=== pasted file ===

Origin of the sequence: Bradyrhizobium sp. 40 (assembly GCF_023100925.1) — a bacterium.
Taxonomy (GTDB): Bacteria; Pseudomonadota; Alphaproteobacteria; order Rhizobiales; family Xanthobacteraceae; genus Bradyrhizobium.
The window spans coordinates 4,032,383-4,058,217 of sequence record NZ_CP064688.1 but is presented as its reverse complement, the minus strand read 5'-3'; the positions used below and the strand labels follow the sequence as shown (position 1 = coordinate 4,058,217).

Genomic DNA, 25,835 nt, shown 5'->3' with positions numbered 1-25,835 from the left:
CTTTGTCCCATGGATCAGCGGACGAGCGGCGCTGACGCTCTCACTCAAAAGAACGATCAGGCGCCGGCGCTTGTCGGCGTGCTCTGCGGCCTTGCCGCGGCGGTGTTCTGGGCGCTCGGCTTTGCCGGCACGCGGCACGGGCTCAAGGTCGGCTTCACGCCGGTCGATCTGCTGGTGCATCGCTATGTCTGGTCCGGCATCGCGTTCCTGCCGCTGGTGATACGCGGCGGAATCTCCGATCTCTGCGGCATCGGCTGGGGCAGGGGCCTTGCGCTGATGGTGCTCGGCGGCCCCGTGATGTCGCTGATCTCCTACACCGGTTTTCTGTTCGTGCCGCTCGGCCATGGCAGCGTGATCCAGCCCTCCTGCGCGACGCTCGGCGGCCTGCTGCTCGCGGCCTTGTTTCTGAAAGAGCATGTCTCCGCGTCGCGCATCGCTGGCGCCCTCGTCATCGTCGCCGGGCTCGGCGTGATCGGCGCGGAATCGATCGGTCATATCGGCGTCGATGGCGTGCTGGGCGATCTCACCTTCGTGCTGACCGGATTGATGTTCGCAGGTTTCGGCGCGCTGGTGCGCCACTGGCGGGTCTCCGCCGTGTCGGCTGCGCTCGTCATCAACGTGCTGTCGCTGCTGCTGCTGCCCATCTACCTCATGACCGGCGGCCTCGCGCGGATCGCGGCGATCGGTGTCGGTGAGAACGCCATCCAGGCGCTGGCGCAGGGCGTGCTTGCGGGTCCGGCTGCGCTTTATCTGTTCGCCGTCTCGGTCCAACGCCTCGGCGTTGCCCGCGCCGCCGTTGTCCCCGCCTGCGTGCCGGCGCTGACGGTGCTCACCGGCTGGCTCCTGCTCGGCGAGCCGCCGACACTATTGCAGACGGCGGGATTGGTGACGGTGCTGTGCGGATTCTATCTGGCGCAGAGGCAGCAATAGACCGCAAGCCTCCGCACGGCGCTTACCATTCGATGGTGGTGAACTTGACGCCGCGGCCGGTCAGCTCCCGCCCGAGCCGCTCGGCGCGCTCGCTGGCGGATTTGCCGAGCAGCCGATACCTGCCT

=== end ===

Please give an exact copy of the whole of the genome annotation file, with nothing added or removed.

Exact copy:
Origin of the sequence: Bradyrhizobium sp. 40 (assembly GCF_023100925.1) — a bacterium.
Taxonomy (GTDB): Bacteria; Pseudomonadota; Alphaproteobacteria; order Rhizobiales; family Xanthobacteraceae; genus Bradyrhizobium.
The window spans coordinates 4,032,383-4,058,217 of sequence record NZ_CP064688.1 but is presented as its reverse complement, the minus strand read 5'-3'; the positions used below and the strand labels follow the sequence as shown (position 1 = coordinate 4,058,217).

Genomic DNA, 25,835 nt, shown 5'->3' with positions numbered 1-25,835 from the left:
CTTTGTCCCATGGATCAGCGGACGAGCGGCGCTGACGCTCTCACTCAAAAGAACGATCAGGCGCCGGCGCTTGTCGGCGTGCTCTGCGGCCTTGCCGCGGCGGTGTTCTGGGCGCTCGGCTTTGCCGGCACGCGGCACGGGCTCAAGGTCGGCTTCACGCCGGTCGATCTGCTGGTGCATCGCTATGTCTGGTCCGGCATCGCGTTCCTGCCGCTGGTGATACGCGGCGGAATCTCCGATCTCTGCGGCATCGGCTGGGGCAGGGGCCTTGCGCTGATGGTGCTCGGCGGCCCCGTGATGTCGCTGATCTCCTACACCGGTTTTCTGTTCGTGCCGCTCGGCCATGGCAGCGTGATCCAGCCCTCCTGCGCGACGCTCGGCGGCCTGCTGCTCGCGGCCTTGTTTCTGAAAGAGCATGTCTCCGCGTCGCGCATCGCTGGCGCCCTCGTCATCGTCGCCGGGCTCGGCGTGATCGGCGCGGAATCGATCGGTCATATCGGCGTCGATGGCGTGCTGGGCGATCTCACCTTCGTGCTGACCGGATTGATGTTCGCAGGTTTCGGCGCGCTGGTGCGCCACTGGCGGGTCTCCGCCGTGTCGGCTGCGCTCGTCATCAACGTGCTGTCGCTGCTGCTGCTGCCCATCTACCTCATGACCGGCGGCCTCGCGCGGATCGCGGCGATCGGTGTCGGTGAGAACGCCATCCAGGCGCTGGCGCAGGGCGTGCTTGCGGGTCCGGCTGCGCTTTATCTGTTCGCCGTCTCGGTCCAACGCCTCGGCGTTGCCCGCGCCGCCGTTGTCCCCGCCTGCGTGCCGGCGCTGACGGTGCTCACCGGCTGGCTCCTGCTCGGCGAGCCGCCGACACTATTGCAGACGGCGGGATTGGTGACGGTGCTGTGCGGATTCTATCTGGCGCAGAGGCAGCAATAGACCGCAAGCCTCCGCACGGCGCTTACCATTCGATGGTGGTGAACTTGACGCCGCGGCCGGTCAGCTCCCGCCCGAGCCGCTCGGCGCGCTCGCTGGCGGATTTGCCGAGCAGCCGATACCTGCCT